Africa to Double Natural Gas Production by 2040, Global Consumption to Double by 2050
Africa will contribute as much as 9.2% to global natural gas production by 2040
Natural gas will continue to be in demand and will help us meet the objectives of sustainable development and the energy transition for our country, for Africa and for the world
Natural gas growth prospects were outlined during the 2nd Gas Exporting Countries Forum (GECF) International Gas Seminar on Wednesday; Opening addresses were delivered by H.E. Yury Sentyurin, Secretary General of the GECF; H.E. Gabriel Mbaga Obiang Lima, Minister of Mines and Hydrocarbons of Equatorial Guinea; and H.E. María Coloma Edjang Mbengono, Mayor of Malabo; followed by a ministerial panel discussion; The Seminar aims to facilitate knowledge transfer, foster regional cooperation and create a dialogue on global gas matters among the world’s leading gas producers.
At the opening of the 2nd International Gas Seminar of the Gas Exporting Countries Forum (GECF) on Wednesday, global natural gas use was slated to double by 2050; replacing more traditional fossil fuels and facilitating an energy transition towards sustainable development.
According to the GECF’s Global Gas Outlook Model, natural gas will be the only hydrocarbon source to increase its share in the global energy mix, remaining the fastest-growing fossil fuel. GECF member countries currently represent 71% of natural gas reserves, 44% of marketed gas production, 55% of pipeline gas trade and 53% of LNG trade globally.
“Our main message is that natural gas is the destination fuel and will play a central role in energy transitions. We continue and will continue to defend the position of the Forum on benchmark prices, stressing that oil indexation is still the optimum choice for buyers and sellers of gas,” H.E. Yury Sentyurin, Secretary General of the GECF, said during the Seminar on Wednesday.
The African continent is set to increase its presence in the global energy sphere, more than doubling its natural gas production by 2040 and altering the global energy supply mix in the process. Africa will contribute as much as 9.2% to global natural gas production by 2040, resulting in an expansion from 255 bcm to more than 505 bcm and corresponding to a compound average annual growth rate of 3.4%.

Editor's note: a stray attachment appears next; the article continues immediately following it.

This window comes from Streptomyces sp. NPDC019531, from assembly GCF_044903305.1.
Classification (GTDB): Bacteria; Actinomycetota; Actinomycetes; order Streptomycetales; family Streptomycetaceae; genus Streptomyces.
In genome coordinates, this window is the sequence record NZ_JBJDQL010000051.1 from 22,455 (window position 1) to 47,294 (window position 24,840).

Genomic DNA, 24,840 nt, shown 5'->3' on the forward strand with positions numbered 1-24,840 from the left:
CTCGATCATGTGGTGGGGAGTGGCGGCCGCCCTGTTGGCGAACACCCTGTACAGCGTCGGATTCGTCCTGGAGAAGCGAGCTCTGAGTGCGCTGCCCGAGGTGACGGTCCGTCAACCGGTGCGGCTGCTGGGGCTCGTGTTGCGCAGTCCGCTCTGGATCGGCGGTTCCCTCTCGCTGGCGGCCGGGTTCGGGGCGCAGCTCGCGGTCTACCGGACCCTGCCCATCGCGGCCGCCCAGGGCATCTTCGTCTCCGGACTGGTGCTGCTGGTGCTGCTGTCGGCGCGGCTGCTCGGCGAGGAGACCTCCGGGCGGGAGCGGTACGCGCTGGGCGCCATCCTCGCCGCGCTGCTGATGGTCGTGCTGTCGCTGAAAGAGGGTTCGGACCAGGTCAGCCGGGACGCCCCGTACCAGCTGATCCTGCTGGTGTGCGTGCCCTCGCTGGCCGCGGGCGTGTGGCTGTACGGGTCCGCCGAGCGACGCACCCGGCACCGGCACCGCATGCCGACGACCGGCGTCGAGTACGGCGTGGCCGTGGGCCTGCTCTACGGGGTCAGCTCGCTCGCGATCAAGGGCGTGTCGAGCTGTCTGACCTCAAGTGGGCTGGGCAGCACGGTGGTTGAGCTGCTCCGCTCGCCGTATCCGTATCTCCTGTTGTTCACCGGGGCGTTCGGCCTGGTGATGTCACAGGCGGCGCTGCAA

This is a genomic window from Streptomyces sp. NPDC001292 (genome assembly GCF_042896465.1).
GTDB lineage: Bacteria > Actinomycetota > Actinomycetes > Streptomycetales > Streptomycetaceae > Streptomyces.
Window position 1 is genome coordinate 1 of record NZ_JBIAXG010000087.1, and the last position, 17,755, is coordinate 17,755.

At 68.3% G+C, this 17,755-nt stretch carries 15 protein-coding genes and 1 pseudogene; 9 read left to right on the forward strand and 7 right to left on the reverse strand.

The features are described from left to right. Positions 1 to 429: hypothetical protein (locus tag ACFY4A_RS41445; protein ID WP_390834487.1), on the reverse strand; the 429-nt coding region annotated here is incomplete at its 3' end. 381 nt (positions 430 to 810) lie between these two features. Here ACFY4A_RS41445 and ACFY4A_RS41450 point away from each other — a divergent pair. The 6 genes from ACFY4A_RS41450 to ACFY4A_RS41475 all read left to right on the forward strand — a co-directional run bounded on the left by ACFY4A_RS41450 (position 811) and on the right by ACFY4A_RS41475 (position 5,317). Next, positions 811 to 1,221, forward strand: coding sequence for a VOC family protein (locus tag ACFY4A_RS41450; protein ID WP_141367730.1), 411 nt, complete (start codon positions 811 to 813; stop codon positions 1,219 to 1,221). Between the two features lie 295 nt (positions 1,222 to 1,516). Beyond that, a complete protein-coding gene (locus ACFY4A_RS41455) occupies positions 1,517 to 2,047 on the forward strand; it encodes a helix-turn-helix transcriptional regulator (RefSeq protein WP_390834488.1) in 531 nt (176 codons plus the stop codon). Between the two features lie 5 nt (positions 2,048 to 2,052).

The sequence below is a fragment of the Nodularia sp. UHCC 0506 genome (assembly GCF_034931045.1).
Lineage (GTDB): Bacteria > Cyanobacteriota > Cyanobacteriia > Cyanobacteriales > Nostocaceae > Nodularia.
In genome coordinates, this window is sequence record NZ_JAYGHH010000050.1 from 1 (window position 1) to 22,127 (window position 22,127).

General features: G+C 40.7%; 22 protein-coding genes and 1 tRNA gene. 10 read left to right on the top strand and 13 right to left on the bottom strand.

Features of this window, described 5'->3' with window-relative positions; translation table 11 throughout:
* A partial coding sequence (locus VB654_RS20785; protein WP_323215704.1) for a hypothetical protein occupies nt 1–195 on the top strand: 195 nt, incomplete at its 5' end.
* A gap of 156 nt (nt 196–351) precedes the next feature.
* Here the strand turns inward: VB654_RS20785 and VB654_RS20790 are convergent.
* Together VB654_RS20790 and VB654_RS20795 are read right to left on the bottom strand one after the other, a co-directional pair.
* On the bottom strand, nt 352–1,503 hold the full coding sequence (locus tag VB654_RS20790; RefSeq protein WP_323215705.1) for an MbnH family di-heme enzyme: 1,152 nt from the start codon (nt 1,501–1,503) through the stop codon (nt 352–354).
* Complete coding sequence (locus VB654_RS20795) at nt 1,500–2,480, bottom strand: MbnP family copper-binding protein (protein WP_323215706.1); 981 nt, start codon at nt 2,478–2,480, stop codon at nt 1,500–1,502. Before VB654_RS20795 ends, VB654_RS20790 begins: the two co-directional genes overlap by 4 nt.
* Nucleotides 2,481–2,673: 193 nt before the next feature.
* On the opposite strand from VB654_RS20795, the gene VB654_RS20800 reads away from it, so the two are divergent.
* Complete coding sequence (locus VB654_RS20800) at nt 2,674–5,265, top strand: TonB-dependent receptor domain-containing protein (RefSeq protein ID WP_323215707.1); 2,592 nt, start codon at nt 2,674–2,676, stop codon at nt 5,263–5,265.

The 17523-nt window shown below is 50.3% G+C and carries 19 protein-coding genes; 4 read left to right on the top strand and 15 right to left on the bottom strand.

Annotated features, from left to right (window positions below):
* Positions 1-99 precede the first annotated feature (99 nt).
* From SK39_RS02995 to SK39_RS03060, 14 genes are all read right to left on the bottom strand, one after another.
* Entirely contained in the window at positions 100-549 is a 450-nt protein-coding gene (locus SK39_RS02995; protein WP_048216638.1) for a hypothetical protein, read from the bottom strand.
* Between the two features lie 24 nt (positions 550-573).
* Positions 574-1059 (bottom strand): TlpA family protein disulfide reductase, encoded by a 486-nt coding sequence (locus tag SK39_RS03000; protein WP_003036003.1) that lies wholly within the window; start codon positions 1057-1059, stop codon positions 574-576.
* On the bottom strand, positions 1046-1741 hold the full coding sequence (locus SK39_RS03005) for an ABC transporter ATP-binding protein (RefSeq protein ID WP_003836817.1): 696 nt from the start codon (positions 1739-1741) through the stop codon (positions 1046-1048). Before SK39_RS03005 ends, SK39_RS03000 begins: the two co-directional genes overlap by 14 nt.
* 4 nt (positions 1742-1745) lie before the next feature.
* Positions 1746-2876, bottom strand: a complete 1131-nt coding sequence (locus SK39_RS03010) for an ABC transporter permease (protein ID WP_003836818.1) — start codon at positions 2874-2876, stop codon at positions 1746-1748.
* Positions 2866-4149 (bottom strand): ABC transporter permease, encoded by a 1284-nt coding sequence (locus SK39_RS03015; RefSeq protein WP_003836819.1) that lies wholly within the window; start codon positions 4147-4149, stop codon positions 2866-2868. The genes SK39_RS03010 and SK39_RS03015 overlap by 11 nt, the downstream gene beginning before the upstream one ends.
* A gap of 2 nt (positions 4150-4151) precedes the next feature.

“Natural gas will continue to be in demand and will help us meet the objectives of sustainable development and the energy transition for our country, for Africa and for the world,” noted H.E. Gabriel Mbaga Obiang Lima, Minister of Mines and Hydrocarbons of Equatorial Guinea. “We are working on the gradual implementation and exploration of various gas fields. All of the work that we are doing is in line with the policies that the international community is asking us to have for fossil fuels. We want to protect the environment and provide for the needs of remote communities in rural Africa.”
Following the keynote addresses, a panel discussion was held on the geopolitical context of natural gas development, focusing on the necessity of infrastructure, cost competitiveness, environmental sustainability and regional integration in capitalizing on global gas reserves.
"Natural gas is growing to become the fuel of choice globally,” stated H.E. Dr. Seyed Mohammed Hossein Adeli, Head of the Iranian Delegation. “The share of gas in the energy mix used to be 18%. Currently, it is 23% and has the prospect to increase to 26% in the next couple of decades. Gas is replacing coal and oil. Coal represents 26% and will be down to 17-18%. Oil is now dominating at 32% and is going to be down to 25-26%. This goes mostly to gas and renewables.”
The 2nd International Gas Seminar is held today as part of the Gas Exporting Countries Forum 5th Gas Summit this week in Malabo. The Seminar is organized by Africa Oil & Power and is part of the Equatorial Guinea Year of Energy.
Distributed by APO Group on behalf of Africa Oil & Power Conference.